I am sure the mini was a PIA. Who the f--- would do that to a Mini. The Cooper S is a really fun car. I think it may be the best handling FWD out there. It certainly is the best I have ever driven. Porsches are great if you work on them yourself. If not they can be a money pit. I have plenty of scraped knuckles to show for it. Audi just announced they are finally going to bring the RS 6 Avant to the US. Boy am I going to have a hard time passing that one by. The ultimate stealth mobile:)
Anyway, what kind of finish did you use on the Kefs, precat lacquer? Gutsy thing to do.
I have watched several episodes of AMMO. Very informative. I think he is in NYC where there are plenty of megabuck cars for him to work on. He drives a 911 on track. Smiley has the cup car nose and wing. I have had him on track several times. Rudy is too scary for that. He goes beyond my capability real fast. 
Stereo5 they are always going to say that for liability reasons lest you use something like brake fluid on em melting the finish off. Trust me on this one, an instant detailer like Meguires 34 which is mostly distilled water will do an excellent job, not harm the lacquer at all and leave you with a nice shine. I use it on my subs all the time.'s not rocket science folks.  The speakers are not outside,  they will not have any bonded contaminants.  So DON"T use clay.  Use some Mequiars Ultimate Quick Wax and a quality microfiber.  That's it. Polish in the same direction....back and forth, not circular.  You won't see swirl marks unless the sun is reflecting off them through a window.  It's paint and basic paint care is pretty simple on a new finish.  
Some piano black finishes have a very thin UV cured clear coat like Taylor uses on
their guitars.  They have a polish specifically for this type of finish.
You can purchase it on line at music stores and Taylor guitars.

I've owned a few Taylors and still own a couple of 'em, and Novus works on the poly finishes as well.
... Novus works on the poly finishes as well.
Novus also works really well on turntable dustcovers.

Only arguments about audio cables and motor oil elicit such vitriol and heated debate as do auto-care products. SwissVax, Zymöl, P21S… name your poison. Every owner of a concours winner has a favorite. I actually use a different product or system based on the specific paint finish of the car. Show cars, especially old ones with six-figure restorations, rarely need anything but the finest polish because they rarely, if ever, get driven. Yes, we’re nuts.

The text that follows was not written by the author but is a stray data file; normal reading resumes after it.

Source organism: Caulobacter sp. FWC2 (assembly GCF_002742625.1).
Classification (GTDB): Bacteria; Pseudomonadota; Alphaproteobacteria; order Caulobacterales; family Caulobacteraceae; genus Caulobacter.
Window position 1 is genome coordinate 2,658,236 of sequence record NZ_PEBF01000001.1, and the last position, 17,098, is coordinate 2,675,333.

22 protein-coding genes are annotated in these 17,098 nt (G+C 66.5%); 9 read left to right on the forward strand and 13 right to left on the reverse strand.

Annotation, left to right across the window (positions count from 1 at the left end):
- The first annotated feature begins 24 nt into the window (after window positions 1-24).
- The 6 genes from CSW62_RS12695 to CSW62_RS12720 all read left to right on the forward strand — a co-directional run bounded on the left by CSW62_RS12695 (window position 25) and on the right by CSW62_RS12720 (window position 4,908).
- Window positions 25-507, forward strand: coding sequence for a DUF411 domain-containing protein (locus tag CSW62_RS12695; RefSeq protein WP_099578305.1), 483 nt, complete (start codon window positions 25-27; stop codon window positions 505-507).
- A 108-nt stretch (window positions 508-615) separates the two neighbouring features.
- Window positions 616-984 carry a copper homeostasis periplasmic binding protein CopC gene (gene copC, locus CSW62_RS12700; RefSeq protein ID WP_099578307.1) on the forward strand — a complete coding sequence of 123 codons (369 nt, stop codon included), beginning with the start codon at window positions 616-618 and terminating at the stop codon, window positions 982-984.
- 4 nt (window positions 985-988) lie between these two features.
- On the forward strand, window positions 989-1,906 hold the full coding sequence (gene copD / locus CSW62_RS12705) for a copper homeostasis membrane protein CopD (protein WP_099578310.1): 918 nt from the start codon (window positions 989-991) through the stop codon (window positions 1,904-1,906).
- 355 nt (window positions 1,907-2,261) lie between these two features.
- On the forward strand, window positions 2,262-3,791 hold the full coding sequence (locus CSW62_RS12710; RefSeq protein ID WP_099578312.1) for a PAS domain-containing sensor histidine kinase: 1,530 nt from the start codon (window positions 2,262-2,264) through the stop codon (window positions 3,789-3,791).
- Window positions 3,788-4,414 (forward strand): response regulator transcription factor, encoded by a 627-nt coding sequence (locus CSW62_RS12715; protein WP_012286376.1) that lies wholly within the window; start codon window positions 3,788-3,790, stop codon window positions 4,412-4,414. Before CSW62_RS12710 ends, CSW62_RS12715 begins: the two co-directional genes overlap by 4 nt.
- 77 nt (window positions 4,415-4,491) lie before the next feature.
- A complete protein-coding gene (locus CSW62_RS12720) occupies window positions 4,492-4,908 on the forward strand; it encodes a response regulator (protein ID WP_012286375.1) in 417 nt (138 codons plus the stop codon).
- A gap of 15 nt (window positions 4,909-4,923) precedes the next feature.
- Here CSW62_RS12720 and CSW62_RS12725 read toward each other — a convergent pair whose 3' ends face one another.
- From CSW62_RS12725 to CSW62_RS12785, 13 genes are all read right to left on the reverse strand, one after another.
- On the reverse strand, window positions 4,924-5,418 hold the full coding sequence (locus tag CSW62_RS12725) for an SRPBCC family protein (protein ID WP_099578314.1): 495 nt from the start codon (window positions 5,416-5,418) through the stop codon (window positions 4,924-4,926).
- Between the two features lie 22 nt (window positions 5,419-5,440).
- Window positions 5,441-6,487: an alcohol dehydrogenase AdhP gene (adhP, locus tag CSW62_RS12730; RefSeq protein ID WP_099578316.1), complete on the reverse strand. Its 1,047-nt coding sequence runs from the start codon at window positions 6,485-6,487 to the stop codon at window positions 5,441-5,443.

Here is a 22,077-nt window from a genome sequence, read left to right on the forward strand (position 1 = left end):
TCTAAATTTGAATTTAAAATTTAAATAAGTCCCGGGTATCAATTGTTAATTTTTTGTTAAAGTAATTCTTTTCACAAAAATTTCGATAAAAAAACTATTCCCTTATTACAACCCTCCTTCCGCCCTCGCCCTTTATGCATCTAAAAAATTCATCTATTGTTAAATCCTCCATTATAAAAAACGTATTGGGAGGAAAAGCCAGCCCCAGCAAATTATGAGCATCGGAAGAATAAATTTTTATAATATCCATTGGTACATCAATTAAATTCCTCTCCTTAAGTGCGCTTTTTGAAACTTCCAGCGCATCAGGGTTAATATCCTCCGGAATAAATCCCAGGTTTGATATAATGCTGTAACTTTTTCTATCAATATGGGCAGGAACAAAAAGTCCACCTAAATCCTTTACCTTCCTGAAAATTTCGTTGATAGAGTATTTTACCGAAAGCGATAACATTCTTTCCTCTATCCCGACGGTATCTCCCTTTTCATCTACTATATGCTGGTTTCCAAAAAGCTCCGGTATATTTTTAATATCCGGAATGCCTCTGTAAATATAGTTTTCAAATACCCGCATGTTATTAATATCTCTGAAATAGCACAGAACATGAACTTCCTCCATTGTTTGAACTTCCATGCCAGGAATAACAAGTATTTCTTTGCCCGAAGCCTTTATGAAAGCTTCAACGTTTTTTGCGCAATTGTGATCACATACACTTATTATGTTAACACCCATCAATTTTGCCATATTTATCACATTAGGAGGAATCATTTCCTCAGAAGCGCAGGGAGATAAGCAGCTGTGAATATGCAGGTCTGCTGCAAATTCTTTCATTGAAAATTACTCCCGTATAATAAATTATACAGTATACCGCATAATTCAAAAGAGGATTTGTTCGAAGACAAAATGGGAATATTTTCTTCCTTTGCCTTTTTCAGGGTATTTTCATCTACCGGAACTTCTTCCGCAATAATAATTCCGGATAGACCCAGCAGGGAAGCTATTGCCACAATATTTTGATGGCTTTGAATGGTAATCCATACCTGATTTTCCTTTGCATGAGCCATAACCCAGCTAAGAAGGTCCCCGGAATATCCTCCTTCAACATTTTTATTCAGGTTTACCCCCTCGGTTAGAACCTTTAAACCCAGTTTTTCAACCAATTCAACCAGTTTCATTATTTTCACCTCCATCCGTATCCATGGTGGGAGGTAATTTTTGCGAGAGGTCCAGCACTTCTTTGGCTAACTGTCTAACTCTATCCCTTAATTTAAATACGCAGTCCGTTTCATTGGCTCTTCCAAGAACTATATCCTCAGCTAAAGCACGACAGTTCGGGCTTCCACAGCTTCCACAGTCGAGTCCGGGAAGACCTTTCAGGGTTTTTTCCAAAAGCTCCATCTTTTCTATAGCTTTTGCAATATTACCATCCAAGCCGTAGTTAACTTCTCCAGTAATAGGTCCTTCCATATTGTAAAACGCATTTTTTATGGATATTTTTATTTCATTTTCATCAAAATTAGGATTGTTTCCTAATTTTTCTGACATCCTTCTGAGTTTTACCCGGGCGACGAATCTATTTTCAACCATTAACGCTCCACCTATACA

Cars that do get driven need a helping hand with more thorough stages of detailing. And brand-new cars with fresh paint can benefit from recently developed plastic wrap like Xpel film that protects paint from elements and even self-heals minor scratches. Think grandma’s precious white sofas, swaddled in those nasty clear plastic covers. It’s frustrating to pay for Porsche PTS and wrap a perfect paint job in plastic, but rock chips, bird droppings and acid rain are worse than a little plastic orange peel on the surface.

What I marvel at is the deplorable way some audio enthusiasts treat their gear. I have seen so many expensive speakers and electronics abused with scratches, dents and all manner of careless damage, as if all that matters is whether or not they are operational. Hey, we have to look at this stuff!

Maybe it’s time to coat all those auto paint-finished speakers with plastic and call it a day.



'speaker wraps'.....oh, the horror!  Great points you make.....
Griots speed shine for the black Wilsons. Per mill's advice, I waxed them the other night. They look great. 
Any of the reputable products for car finishes should be fine, I mean these aren’t outside, exposed to elements etc... I suppose though if they’re by a window getting direct sunlight one should take the proper actions/maintenance.

If your finish is in good shape (no swirls, deep scratches), really not that difficult.  Dust and use a good quick detailer for fingerprints/gen cleaning and then use a good wax or sealant and that will make all subsequent cleanings (e.g dusting) a piece of cake.

Mequiars Ultimate Quick detailer is a great and readily available product along with their waxes.

One key component regardless of what product is used, MAKE sure microfiber cloth is clean and free of any contaminates. Use one for cleaning and one for polishing 

Best way to keep piano finishes looking great is to not contaminate them with fingerprints or other contaminants in the first place. Your speaker finish will never need more than a dusting if you are careful. Whenever I have to move my speakers (which is hardly ever), I put on the white gloves that came with my Prima Luna preamp. This avoids getting fingerprints on the finish. You can use something similar. After that, only a light pass with a feather duster keeps my Tritons looking brand new.

I agree with J. Chip. My Zu Def 4s in piano black are 8+ years old. Rare gentle dusting. White gloves or a cloth when moving - again rare. Avoid fingerprints. Don't touch the bare surface. Etc. They still look new.
I’ve used Windex and paper towels on my NHT
VT 2’s for 18 years. No scratches  at all